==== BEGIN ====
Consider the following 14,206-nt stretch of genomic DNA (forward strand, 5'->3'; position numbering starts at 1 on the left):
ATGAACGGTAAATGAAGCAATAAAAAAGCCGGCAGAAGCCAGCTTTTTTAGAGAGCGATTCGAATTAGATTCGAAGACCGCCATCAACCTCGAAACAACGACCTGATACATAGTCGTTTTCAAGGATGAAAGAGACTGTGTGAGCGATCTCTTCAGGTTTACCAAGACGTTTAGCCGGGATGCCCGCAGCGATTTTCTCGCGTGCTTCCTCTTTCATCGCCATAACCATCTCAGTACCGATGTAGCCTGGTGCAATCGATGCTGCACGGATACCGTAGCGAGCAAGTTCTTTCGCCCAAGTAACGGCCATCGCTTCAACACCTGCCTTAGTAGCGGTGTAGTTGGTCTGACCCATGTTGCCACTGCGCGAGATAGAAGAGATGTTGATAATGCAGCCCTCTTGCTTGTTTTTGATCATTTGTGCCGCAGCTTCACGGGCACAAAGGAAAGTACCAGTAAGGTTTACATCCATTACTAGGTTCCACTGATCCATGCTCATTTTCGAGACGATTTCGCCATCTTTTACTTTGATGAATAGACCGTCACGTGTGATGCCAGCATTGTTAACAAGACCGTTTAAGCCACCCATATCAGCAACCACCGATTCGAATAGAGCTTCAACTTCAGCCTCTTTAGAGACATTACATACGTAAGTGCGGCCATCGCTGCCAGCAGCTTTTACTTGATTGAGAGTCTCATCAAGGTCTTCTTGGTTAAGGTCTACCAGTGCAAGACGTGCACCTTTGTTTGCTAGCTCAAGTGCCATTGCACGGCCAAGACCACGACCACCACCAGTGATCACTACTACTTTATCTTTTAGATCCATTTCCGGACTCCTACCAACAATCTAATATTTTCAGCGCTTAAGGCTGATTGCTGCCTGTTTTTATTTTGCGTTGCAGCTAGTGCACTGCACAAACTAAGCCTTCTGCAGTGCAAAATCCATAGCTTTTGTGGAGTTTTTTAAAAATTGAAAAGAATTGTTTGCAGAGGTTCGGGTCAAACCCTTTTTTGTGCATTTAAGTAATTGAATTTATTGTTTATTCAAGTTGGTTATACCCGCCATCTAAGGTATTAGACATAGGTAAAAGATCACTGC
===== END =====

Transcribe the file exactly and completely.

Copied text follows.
Consider the following 14,206-nt stretch of genomic DNA (forward strand, 5'->3'; position numbering starts at 1 on the left):
ATGAACGGTAAATGAAGCAATAAAAAAGCCGGCAGAAGCCAGCTTTTTTAGAGAGCGATTCGAATTAGATTCGAAGACCGCCATCAACCTCGAAACAACGACCTGATACATAGTCGTTTTCAAGGATGAAAGAGACTGTGTGAGCGATCTCTTCAGGTTTACCAAGACGTTTAGCCGGGATGCCCGCAGCGATTTTCTCGCGTGCTTCCTCTTTCATCGCCATAACCATCTCAGTACCGATGTAGCCTGGTGCAATCGATGCTGCACGGATACCGTAGCGAGCAAGTTCTTTCGCCCAAGTAACGGCCATCGCTTCAACACCTGCCTTAGTAGCGGTGTAGTTGGTCTGACCCATGTTGCCACTGCGCGAGATAGAAGAGATGTTGATAATGCAGCCCTCTTGCTTGTTTTTGATCATTTGTGCCGCAGCTTCACGGGCACAAAGGAAAGTACCAGTAAGGTTTACATCCATTACTAGGTTCCACTGATCCATGCTCATTTTCGAGACGATTTCGCCATCTTTTACTTTGATGAATAGACCGTCACGTGTGATGCCAGCATTGTTAACAAGACCGTTTAAGCCACCCATATCAGCAACCACCGATTCGAATAGAGCTTCAACTTCAGCCTCTTTAGAGACATTACATACGTAAGTGCGGCCATCGCTGCCAGCAGCTTTTACTTGATTGAGAGTCTCATCAAGGTCTTCTTGGTTAAGGTCTACCAGTGCAAGACGTGCACCTTTGTTTGCTAGCTCAAGTGCCATTGCACGGCCAAGACCACGACCACCACCAGTGATCACTACTACTTTATCTTTTAGATCCATTTCCGGACTCCTACCAACAATCTAATATTTTCAGCGCTTAAGGCTGATTGCTGCCTGTTTTTATTTTGCGTTGCAGCTAGTGCACTGCACAAACTAAGCCTTCTGCAGTGCAAAATCCATAGCTTTTGTGGAGTTTTTTAAAAATTGAAAAGAATTGTTTGCAGAGGTTCGGGTCAAACCCTTTTTTGTGCATTTAAGTAATTGAATTTATTGTTTATTCAAGTTGGTTATACCCGCCATCTAAGGTATTAGACATAGGTAAAAGATCACTGC